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...Germans by film school

The art and business of contemporary film-making in Calcutta has received a German shot in the arm with the Hamburg Media School signing an MoU with the state government to initiate exchange of students, faculty and films from RoopKala Kendro.

Insa Sjurts, the CEO of the Hamburg institute, and Subesh Das, the West Bengal principal secretary for information and cultural affairs, have inked the memorandum. The event was billed as the high point of the weekend city visit by a delegation of media, film production and culture centre heads from Hamburg.

“This is the fruition of an 18-month overture and we chose RoopKala Kendro over Bollywood because we always felt the language of their films is unique in a sense and they make films as a social process, which underlines a responsibility to protect the family values of Planet Earth,” Hubertus Meyer-Burckhardt, the head of the film class and chairman, Hamburg Media School, told Metro.

RoopKala Kendro, in Sector V, is a film and social communication institution and a registered autonomous society under the information and cultural affairs department.

It was set up as an Indo-Italian project and handed over to the state government.

The thrust of the Hamburg collaboration is mainly threefold — exchange of students, professors and films being produced at RoopKala Kendro — over the next four years, Meyer-Burckhardt said. The first batch of five students from the Calcutta film institute leaves for Hamburg in February, to be reciprocated by a Hamburg group soon.

City students can attend workshops in Germany involving the country’s top contemporary directors and producers and will also have an opportunity to be part of the Hamburg Film Festival in June. There will even be options for students to do bridging courses at either end.

“Bigger and better things will follow. Our larger dream is a German producer making a film written by a Calcuttan and maybe vice versa,” smiled delegation leader Nikolas Hill, also state secretary, ministry of culture, sport and media, Free and Hanseatic City of Hamburg.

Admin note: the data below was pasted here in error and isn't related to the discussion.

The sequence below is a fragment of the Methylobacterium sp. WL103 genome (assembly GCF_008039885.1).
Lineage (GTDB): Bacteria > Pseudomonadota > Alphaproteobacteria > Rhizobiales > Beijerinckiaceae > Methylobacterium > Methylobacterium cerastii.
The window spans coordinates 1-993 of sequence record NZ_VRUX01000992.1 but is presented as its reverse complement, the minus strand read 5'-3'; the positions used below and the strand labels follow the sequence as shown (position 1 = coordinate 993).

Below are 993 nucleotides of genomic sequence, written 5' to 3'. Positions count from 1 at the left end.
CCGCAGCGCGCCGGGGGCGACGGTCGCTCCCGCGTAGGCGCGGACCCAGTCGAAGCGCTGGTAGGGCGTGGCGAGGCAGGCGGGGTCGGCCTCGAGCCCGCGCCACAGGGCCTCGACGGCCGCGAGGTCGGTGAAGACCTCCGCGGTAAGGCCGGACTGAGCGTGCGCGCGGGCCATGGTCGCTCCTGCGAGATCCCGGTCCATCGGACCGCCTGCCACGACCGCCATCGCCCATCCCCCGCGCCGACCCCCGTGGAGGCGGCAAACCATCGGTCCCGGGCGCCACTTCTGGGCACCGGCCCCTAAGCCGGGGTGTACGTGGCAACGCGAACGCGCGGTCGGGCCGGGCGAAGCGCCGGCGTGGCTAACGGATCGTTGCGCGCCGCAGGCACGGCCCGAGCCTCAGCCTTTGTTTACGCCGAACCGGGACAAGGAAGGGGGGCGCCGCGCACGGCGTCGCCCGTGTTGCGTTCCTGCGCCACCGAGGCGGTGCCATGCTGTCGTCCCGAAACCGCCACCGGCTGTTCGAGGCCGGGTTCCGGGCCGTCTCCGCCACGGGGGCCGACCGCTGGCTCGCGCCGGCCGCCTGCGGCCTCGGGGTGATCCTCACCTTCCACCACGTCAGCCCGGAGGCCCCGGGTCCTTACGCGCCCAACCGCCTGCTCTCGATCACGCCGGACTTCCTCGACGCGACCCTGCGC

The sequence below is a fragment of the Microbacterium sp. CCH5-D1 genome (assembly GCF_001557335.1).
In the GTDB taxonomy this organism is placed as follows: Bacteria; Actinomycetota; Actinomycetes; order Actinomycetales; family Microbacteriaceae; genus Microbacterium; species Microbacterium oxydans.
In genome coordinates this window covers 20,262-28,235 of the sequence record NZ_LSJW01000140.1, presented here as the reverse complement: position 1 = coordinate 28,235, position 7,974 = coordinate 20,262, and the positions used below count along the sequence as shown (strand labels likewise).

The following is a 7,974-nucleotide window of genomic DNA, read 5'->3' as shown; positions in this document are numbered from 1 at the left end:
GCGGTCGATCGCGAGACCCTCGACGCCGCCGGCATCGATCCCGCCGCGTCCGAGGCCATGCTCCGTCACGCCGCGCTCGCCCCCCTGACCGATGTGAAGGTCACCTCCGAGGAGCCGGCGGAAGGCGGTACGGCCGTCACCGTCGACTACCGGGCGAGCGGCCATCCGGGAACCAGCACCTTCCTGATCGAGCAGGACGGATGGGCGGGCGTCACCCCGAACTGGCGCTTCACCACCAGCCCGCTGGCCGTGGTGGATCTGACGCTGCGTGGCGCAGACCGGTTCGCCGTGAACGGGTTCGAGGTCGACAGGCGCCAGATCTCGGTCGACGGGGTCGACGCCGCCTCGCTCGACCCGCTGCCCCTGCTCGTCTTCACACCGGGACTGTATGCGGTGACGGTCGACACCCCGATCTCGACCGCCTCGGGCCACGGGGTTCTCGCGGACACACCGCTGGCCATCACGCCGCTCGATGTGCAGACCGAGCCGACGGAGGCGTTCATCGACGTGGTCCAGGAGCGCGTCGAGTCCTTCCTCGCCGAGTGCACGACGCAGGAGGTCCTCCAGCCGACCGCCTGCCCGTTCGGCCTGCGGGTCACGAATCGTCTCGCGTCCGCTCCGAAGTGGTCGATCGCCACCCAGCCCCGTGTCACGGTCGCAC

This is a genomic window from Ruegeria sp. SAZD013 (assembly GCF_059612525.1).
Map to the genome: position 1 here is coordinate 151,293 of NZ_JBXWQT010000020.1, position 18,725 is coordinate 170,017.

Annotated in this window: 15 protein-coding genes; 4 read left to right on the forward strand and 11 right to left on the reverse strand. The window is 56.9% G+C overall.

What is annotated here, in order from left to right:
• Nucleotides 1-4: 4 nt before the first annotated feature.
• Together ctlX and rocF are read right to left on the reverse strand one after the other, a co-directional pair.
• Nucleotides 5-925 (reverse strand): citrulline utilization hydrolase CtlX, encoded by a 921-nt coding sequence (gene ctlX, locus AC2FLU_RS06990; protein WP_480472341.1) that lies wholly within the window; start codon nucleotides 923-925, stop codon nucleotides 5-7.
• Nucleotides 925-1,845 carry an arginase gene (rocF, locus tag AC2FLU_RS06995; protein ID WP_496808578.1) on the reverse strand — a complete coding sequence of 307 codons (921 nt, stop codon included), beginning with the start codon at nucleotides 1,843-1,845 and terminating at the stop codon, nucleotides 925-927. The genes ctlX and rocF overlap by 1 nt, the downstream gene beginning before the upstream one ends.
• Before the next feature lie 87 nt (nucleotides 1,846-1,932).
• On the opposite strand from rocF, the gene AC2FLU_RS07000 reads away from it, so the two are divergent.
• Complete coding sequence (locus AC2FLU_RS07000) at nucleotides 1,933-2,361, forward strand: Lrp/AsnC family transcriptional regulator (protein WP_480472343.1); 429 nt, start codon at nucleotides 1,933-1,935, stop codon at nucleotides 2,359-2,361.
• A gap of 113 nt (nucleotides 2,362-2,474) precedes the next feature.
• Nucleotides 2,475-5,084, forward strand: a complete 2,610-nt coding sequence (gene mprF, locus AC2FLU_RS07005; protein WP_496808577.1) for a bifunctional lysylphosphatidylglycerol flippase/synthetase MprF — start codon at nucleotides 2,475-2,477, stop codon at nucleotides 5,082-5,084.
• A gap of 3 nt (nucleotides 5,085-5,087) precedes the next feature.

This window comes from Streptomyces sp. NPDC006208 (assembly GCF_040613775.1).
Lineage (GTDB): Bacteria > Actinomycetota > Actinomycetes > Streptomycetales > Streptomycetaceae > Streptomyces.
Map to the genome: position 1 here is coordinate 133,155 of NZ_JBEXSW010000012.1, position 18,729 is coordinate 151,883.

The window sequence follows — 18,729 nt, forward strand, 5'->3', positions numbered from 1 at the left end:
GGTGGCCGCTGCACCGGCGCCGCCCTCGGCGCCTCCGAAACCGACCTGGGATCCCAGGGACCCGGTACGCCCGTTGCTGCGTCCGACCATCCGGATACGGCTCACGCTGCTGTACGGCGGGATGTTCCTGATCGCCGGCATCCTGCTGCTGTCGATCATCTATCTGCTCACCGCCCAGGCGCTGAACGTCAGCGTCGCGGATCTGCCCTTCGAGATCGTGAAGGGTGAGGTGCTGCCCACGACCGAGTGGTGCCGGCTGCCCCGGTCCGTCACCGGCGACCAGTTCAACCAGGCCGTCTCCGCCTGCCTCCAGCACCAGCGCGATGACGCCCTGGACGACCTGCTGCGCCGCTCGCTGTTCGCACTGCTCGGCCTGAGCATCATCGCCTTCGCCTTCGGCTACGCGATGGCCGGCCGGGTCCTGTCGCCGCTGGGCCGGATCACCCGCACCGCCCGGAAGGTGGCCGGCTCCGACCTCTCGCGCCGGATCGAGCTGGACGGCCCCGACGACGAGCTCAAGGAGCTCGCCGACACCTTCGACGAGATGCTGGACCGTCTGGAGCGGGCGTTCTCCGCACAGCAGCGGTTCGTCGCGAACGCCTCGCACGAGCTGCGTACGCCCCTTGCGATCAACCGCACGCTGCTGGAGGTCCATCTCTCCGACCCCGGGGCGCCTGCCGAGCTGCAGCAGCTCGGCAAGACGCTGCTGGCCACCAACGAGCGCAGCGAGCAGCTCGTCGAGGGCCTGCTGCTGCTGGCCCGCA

Hill said the trip was primarily to “understand the range of creative industries in Calcutta, which is the intellectual backbone of India”, and was confident of fruitful alliances with the city in many other creative sectors.

“For instance, we see great similarity in spirit and concept between our iconic Elbe Philharmonic Hall, which is now being constructed, and the Kolkata Museum of Modern Art (KMOMA) coming up in Calcutta, both designed by the same firm (Herzog & de Meuron). Going forward, I see good scope for engaging KMOMA in dialogue with Elbe Philharmonic, which will become contemporary Germany’s calling card,” he observed.

The state secretary of Hamburg’s culture ministry was also buoyant on sharing some of the Hanseatic city’s inner city regeneration programme inputs with Calcutta.

“Much of the urban decay in this great metropolis with such wonderful heritage architecture could be arrested with the right kind of expertise and we have that in Hamburg,” Hill stressed.

He said Harbour City University in Hamburg, offering courses in architecture and urban planning, could be interested in twinning arrangements with some Calcutta architecture institutes.

To match the soccer connect which their southern rivals Bayern Munich has established with Calcutta, Hill said he would speak to presidents of the two Hamburg football clubs, Hamburg SV and St Pauli, to explore areas of cooperation.

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